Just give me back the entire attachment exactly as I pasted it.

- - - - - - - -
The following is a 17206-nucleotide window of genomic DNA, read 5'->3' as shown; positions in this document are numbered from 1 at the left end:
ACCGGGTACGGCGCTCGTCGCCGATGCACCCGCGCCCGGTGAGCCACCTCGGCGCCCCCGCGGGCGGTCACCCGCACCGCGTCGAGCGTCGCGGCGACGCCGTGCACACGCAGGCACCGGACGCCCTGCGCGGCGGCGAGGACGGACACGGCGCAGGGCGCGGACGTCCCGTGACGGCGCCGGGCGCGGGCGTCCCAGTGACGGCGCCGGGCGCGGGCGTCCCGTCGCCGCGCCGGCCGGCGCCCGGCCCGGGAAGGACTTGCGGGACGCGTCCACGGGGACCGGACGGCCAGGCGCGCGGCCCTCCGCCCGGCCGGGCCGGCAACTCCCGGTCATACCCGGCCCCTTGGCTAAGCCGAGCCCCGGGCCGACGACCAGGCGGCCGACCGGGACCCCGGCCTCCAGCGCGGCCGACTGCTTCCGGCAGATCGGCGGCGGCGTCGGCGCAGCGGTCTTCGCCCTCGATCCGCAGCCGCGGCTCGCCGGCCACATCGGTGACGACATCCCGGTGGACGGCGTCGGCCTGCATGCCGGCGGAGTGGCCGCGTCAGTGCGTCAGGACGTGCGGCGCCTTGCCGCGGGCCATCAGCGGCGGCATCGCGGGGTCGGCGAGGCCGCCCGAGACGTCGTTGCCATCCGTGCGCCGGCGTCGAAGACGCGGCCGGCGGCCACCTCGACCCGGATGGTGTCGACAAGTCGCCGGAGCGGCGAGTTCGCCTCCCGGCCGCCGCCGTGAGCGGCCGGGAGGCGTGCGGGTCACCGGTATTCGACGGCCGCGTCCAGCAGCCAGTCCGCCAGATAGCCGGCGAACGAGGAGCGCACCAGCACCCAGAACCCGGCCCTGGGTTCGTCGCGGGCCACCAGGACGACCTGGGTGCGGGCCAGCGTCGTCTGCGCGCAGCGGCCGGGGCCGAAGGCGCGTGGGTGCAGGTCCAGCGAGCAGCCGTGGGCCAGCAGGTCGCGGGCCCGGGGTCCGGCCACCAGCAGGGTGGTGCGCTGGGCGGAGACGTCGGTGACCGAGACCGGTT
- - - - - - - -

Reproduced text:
The following is a 17206-nucleotide window of genomic DNA, read 5'->3' as shown; positions in this document are numbered from 1 at the left end:
ACCGGGTACGGCGCTCGTCGCCGATGCACCCGCGCCCGGTGAGCCACCTCGGCGCCCCCGCGGGCGGTCACCCGCACCGCGTCGAGCGTCGCGGCGACGCCGTGCACACGCAGGCACCGGACGCCCTGCGCGGCGGCGAGGACGGACACGGCGCAGGGCGCGGACGTCCCGTGACGGCGCCGGGCGCGGGCGTCCCAGTGACGGCGCCGGGCGCGGGCGTCCCGTCGCCGCGCCGGCCGGCGCCCGGCCCGGGAAGGACTTGCGGGACGCGTCCACGGGGACCGGACGGCCAGGCGCGCGGCCCTCCGCCCGGCCGGGCCGGCAACTCCCGGTCATACCCGGCCCCTTGGCTAAGCCGAGCCCCGGGCCGACGACCAGGCGGCCGACCGGGACCCCGGCCTCCAGCGCGGCCGACTGCTTCCGGCAGATCGGCGGCGGCGTCGGCGCAGCGGTCTTCGCCCTCGATCCGCAGCCGCGGCTCGCCGGCCACATCGGTGACGACATCCCGGTGGACGGCGTCGGCCTGCATGCCGGCGGAGTGGCCGCGTCAGTGCGTCAGGACGTGCGGCGCCTTGCCGCGGGCCATCAGCGGCGGCATCGCGGGGTCGGCGAGGCCGCCCGAGACGTCGTTGCCATCCGTGCGCCGGCGTCGAAGACGCGGCCGGCGGCCACCTCGACCCGGATGGTGTCGACAAGTCGCCGGAGCGGCGAGTTCGCCTCCCGGCCGCCGCCGTGAGCGGCCGGGAGGCGTGCGGGTCACCGGTATTCGACGGCCGCGTCCAGCAGCCAGTCCGCCAGATAGCCGGCGAACGAGGAGCGCACCAGCACCCAGAACCCGGCCCTGGGTTCGTCGCGGGCCACCAGGACGACCTGGGTGCGGGCCAGCGTCGTCTGCGCGCAGCGGCCGGGGCCGAAGGCGCGTGGGTGCAGGTCCAGCGAGCAGCCGTGGGCCAGCAGGTCGCGGGCCCGGGGTCCGGCCACCAGCAGGGTGGTGCGCTGGGCGGAGACGTCGGTGACCGAGACCGGTT